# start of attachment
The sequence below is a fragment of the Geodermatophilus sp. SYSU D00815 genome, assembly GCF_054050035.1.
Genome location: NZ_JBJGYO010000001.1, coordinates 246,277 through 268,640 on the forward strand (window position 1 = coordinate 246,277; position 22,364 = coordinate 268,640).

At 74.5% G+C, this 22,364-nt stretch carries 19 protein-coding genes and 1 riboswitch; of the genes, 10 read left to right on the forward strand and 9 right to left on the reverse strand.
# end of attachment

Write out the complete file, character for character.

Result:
The sequence below is a fragment of the Geodermatophilus sp. SYSU D00815 genome, assembly GCF_054050035.1.
Genome location: NZ_JBJGYO010000001.1, coordinates 246,277 through 268,640 on the forward strand (window position 1 = coordinate 246,277; position 22,364 = coordinate 268,640).

At 74.5% G+C, this 22,364-nt stretch carries 19 protein-coding genes and 1 riboswitch; of the genes, 10 read left to right on the forward strand and 9 right to left on the reverse strand.